It has been said that the test of necessity is whether the party claiming the right can at reasonable cost, on his own estate, and without trespassing on his neighbors, create a substitute. Watson v. French, 112 Me. 371, 92 A. 290; L.R.A. 1915C, 355, 357. In most of the cases which have held that a way of necessity does not exist when a man can get to his own property through his own land, the way was sought on the grounds of convenience and economy only. In a note in 17 L.R.A. (N.S.) 1019 upon the subject of ways of necessity when other possible modes of access exist, the commentator says: "Although in a number of cases it is said that only a strict necessity can give rise to such an implication [of a right of way], it would seem that such expression is used as the antithesis of implication arising from convenience, and it is believed that no case has actually gone so far as to deny a way by necessity on the ground that another possible mode of access . . . could be made available only at a wholly disproportionate expense."
The trial court cited Pierce v. Selleck, 18 Conn. 321, as disapproving the enlargement of the law of ways of necessity and stated that it felt bound by that decision. In that case A conveyed a tract of land, except a small wood lot, to B, under whom the plaintiff claimed. After the conveyance, A had no other means of access to the wood lot than over the locus in quo. He then sold the wood lot to C, under whom the defendant claimed. A new highway was afterward laid out across the wood lot, but it was not convenient for the defendant to use it in conveying wood to his dwelling as the distance was greater than across the locus in quo. The court held that upon the laying out of the new highway, the defendant's necessity ceased and with it his right of way, stating that to hold otherwise would have involved giving him a way of convenience which the law did not sanction. In Myers v. Dunn, supra, the owner of a tract of land bounded by a highway on the east and another on the west, sold a lot on the west side reserving a right of way from the center lot to the west highway "for the purpose of carting wood." He afterward sold the center lot retaining the lot fronting on the easterly highway. The court held that the owner of the center lot was not debarred from a way of necessity to the east highway by reason of the limited right of way by deed to the west highway which did not secure to him "the most beneficial enjoyment of his grant." The court said (p. 78): "Upon the conveyance of the piece of land inaccessible except for a single purpose, . . . the law instantly laid in its favor upon the locus in quo the burden of an unlimited way of necessity for all legal uses." This case has been frequently cited as supporting the more liberal rule that a way by necessity will be implied in a grant where the grantee would otherwise be deprived of the beneficial enjoyment of the property granted.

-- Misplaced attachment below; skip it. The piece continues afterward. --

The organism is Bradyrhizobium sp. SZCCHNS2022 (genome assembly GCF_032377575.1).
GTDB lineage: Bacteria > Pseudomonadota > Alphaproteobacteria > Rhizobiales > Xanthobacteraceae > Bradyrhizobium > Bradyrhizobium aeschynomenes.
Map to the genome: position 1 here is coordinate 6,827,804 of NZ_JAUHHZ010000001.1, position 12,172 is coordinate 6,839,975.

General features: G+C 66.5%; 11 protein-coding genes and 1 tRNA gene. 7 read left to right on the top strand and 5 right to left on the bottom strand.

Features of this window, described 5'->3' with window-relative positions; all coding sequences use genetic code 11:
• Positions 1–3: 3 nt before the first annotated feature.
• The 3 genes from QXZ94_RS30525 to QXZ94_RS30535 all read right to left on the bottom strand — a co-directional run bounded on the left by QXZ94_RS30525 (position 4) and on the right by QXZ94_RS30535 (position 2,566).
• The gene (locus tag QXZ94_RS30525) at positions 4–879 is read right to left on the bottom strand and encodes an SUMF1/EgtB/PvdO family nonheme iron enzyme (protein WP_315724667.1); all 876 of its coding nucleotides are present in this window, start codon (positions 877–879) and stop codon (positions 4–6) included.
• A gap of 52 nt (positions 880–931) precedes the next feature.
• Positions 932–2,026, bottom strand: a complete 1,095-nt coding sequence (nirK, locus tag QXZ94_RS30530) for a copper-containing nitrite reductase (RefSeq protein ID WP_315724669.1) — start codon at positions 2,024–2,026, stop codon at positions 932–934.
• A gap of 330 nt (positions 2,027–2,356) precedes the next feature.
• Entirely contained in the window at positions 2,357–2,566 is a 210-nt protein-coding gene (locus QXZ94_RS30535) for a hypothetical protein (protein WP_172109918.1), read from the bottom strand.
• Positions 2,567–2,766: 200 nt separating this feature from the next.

The finding here stated that, by reason of the character of the land of the Thomas Martin and Corbin lots, the construction of a way from the highway to the plow lot would entail far more expense than the value of all the defendant's holdings. Such means of access to the plow lot is obviously without value and does not secure to the defendant the beneficial enjoyment of the lot, since to obtain it would cost more than that lot and all his other holdings are worth. If the cost of obtaining access to one's land is greater than the value of the land, he is no better off than if the land were quite inaccessible, and the presumption of a grant in such a case would seem to be quite as strong as in the case where there is no access whatever to the land conveyed except over the land of the grantor.
The existence of a way by necessity from the plow lot across plaintiff's property is not affected by the statute, General Statutes, § 1433, authorizing the layout of highways by selectmen. Collins v. Prentice, 15 Conn. 39, 45. Upon the facts found the defendant has a right of way by necessity from his plow lot across the Marshall lot.
The court erred in admitting in evidence certified copies of deeds, the originals or certified copies of which were already in evidence, the avowed purpose for which they were offered being to increase the costs to be taxed in favor of the plaintiff if he should prevail. That portion of the judgment which enjoined the defendant from crossing the plaintiff's land in going to and from the Corbin and Martin lots was erroneous, such relief not being sought in the complaint and the defendant admitting that he had no such right.